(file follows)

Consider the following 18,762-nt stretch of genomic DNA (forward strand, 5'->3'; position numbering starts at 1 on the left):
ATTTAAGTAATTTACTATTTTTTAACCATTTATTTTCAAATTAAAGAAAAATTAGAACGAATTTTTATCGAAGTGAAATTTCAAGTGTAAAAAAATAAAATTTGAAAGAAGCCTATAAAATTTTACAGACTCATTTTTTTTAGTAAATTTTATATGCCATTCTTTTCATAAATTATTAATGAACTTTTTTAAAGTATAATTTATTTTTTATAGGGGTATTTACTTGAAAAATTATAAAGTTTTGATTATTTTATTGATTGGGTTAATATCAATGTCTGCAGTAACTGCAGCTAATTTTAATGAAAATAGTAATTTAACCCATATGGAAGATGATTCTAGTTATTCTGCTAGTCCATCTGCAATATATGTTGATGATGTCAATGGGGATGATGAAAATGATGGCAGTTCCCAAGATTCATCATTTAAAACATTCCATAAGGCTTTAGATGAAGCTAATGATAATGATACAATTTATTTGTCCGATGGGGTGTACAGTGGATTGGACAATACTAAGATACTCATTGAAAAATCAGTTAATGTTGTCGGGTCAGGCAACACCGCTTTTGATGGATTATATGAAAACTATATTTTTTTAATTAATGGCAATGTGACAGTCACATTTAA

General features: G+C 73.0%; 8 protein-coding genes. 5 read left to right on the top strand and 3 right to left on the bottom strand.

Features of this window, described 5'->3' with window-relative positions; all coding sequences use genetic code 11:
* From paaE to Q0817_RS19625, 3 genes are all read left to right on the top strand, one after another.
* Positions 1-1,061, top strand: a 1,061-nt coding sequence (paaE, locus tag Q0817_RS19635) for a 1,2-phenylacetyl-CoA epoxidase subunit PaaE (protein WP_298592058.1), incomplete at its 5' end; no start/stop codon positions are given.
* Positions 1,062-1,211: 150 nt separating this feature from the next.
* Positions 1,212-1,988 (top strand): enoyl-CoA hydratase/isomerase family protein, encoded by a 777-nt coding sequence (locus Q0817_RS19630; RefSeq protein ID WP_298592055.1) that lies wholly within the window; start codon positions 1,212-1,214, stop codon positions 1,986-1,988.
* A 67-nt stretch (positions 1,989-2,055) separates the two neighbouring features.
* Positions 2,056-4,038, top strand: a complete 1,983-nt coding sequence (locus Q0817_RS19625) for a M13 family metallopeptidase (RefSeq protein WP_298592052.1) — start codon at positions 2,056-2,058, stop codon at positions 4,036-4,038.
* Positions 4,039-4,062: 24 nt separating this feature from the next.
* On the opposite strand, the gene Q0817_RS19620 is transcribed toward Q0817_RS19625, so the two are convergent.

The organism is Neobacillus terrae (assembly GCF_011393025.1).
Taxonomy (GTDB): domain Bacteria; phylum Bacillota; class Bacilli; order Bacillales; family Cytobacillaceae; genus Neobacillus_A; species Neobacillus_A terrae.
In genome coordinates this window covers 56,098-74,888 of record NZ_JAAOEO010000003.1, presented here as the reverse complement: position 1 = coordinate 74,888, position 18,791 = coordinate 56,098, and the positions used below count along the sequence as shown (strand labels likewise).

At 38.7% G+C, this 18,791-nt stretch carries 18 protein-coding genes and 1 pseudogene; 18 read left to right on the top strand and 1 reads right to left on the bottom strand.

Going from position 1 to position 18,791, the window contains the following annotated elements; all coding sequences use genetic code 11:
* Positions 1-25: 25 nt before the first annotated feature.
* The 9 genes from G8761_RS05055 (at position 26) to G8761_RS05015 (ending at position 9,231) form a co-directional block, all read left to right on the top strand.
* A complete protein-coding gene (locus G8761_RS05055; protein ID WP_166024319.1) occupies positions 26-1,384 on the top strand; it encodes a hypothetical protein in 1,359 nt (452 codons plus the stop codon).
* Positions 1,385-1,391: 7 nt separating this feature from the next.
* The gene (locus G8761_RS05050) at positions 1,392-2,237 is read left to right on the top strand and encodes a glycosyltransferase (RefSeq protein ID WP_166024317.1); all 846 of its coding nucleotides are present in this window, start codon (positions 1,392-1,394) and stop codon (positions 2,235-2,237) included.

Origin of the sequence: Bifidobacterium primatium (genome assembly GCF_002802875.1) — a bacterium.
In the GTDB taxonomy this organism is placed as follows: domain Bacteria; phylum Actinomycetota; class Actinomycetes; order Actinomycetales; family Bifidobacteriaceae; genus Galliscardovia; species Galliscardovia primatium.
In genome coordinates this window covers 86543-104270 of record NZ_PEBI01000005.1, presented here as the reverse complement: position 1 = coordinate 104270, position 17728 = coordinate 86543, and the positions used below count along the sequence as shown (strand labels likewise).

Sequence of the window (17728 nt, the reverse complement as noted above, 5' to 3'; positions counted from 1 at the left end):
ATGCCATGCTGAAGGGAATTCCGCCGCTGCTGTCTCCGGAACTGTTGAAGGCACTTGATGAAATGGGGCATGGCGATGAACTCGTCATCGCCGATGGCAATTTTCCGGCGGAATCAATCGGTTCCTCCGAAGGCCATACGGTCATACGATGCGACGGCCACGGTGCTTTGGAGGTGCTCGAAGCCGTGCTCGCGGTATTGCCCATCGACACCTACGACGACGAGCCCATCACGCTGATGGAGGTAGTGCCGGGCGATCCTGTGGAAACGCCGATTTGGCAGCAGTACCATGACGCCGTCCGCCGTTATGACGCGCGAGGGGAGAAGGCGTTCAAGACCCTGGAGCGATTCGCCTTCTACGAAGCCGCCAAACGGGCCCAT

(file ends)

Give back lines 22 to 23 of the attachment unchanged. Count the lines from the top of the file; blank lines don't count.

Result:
* The gene (locus G8761_RS05050) at positions 1,392-2,237 is read left to right on the top strand and encodes a glycosyltransferase (RefSeq protein ID WP_166024317.1); all 846 of its coding nucleotides are present in this window, start codon (positions 1,392-1,394) and stop codon (positions 2,235-2,237) included.

Origin of the sequence: Bifidobacterium primatium (genome assembly GCF_002802875.1) — a bacterium.